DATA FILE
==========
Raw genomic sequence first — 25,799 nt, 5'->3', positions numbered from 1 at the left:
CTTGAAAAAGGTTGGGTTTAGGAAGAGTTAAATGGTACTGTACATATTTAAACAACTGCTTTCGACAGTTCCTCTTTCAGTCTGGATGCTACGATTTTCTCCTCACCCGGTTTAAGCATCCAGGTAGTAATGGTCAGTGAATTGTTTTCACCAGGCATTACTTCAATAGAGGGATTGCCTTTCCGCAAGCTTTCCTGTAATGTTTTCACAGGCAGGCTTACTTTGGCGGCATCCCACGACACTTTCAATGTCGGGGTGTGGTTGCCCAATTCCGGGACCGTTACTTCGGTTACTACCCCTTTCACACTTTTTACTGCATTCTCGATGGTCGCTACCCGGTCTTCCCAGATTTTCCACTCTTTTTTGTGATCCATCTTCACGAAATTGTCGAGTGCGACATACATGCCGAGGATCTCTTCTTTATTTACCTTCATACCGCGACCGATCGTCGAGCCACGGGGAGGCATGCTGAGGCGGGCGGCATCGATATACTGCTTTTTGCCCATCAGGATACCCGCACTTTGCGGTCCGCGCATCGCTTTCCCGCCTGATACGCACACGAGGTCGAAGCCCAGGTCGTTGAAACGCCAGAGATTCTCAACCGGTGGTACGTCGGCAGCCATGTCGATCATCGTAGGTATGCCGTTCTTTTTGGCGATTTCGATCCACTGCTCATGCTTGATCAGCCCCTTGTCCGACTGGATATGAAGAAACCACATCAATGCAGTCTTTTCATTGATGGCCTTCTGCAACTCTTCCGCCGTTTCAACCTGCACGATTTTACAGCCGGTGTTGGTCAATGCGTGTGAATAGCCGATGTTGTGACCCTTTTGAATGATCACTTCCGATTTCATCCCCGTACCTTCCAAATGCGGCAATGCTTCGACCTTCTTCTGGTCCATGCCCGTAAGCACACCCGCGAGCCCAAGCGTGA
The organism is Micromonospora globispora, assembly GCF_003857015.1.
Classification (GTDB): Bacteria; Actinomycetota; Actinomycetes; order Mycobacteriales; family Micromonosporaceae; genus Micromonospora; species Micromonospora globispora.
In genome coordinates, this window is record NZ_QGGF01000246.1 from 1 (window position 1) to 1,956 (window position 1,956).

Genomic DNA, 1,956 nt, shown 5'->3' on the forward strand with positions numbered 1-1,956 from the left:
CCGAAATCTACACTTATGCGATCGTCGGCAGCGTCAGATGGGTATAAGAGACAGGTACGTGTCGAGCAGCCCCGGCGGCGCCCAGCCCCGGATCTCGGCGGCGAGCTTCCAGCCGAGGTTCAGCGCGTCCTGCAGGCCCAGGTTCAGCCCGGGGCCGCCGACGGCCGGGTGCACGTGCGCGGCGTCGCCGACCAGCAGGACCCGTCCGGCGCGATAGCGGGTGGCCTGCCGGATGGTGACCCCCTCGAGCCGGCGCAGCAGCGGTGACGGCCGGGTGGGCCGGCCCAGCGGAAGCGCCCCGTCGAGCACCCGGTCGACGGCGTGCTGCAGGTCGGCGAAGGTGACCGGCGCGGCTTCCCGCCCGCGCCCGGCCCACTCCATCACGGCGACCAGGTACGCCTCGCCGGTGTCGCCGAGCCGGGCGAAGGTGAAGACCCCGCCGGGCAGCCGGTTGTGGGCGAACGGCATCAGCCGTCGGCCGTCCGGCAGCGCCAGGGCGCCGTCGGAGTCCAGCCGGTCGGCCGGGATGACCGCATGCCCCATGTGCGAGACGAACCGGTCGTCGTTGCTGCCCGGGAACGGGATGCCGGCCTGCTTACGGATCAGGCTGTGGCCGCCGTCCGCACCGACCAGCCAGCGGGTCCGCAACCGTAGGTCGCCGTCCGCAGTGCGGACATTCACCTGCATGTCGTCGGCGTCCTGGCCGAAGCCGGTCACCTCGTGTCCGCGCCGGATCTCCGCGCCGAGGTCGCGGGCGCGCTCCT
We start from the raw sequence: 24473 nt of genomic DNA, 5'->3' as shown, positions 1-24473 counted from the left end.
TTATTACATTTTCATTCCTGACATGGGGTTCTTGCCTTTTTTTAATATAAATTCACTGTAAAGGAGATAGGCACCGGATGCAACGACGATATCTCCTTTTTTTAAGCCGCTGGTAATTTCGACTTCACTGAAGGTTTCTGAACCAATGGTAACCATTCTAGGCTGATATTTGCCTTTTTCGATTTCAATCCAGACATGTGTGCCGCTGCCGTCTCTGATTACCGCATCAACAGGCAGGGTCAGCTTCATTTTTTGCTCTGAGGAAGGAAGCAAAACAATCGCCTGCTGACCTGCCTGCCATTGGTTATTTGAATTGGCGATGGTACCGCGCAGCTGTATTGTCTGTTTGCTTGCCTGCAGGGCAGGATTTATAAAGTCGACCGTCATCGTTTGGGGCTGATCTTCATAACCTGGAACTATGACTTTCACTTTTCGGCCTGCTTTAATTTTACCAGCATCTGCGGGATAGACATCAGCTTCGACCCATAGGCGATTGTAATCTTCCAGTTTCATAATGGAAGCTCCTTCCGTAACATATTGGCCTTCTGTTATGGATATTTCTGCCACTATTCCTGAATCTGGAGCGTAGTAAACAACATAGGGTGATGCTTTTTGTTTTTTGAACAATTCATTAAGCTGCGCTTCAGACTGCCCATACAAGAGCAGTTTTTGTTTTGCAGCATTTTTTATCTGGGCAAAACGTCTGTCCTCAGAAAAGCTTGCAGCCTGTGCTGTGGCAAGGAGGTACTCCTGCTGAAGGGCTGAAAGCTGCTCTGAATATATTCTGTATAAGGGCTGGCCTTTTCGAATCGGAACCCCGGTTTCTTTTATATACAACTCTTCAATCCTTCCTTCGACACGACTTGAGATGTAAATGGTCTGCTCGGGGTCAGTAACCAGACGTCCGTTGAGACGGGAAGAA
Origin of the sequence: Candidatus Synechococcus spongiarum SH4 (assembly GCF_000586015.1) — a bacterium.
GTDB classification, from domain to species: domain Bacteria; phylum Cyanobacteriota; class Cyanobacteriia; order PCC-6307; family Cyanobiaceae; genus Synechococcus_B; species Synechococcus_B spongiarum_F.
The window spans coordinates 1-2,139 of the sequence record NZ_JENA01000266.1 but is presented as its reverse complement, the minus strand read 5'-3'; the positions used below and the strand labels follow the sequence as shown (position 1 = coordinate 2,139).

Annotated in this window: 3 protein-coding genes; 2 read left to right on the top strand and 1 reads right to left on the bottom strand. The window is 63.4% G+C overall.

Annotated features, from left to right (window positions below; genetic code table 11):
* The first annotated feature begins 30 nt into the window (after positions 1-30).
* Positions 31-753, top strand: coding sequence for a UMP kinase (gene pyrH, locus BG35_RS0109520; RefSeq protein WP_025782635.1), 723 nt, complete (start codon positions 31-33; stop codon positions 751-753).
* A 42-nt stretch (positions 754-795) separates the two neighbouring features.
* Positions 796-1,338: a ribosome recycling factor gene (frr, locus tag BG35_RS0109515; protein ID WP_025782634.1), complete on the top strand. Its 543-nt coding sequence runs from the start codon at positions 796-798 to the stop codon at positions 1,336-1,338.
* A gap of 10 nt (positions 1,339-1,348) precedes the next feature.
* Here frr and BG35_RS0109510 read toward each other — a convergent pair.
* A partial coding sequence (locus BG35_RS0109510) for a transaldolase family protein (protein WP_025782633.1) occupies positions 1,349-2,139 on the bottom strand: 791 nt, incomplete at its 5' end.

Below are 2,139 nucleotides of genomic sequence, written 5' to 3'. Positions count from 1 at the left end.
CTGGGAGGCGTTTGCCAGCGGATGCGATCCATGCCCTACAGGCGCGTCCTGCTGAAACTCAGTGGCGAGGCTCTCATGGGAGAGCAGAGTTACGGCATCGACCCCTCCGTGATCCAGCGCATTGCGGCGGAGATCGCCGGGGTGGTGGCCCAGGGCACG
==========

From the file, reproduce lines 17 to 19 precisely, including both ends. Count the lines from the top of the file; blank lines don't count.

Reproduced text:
* A 42-nt stretch (positions 754-795) separates the two neighbouring features.
* Positions 796-1,338: a ribosome recycling factor gene (frr, locus tag BG35_RS0109515; protein ID WP_025782634.1), complete on the top strand. Its 543-nt coding sequence runs from the start codon at positions 796-798 to the stop codon at positions 1,336-1,338.
* A gap of 10 nt (positions 1,339-1,348) precedes the next feature.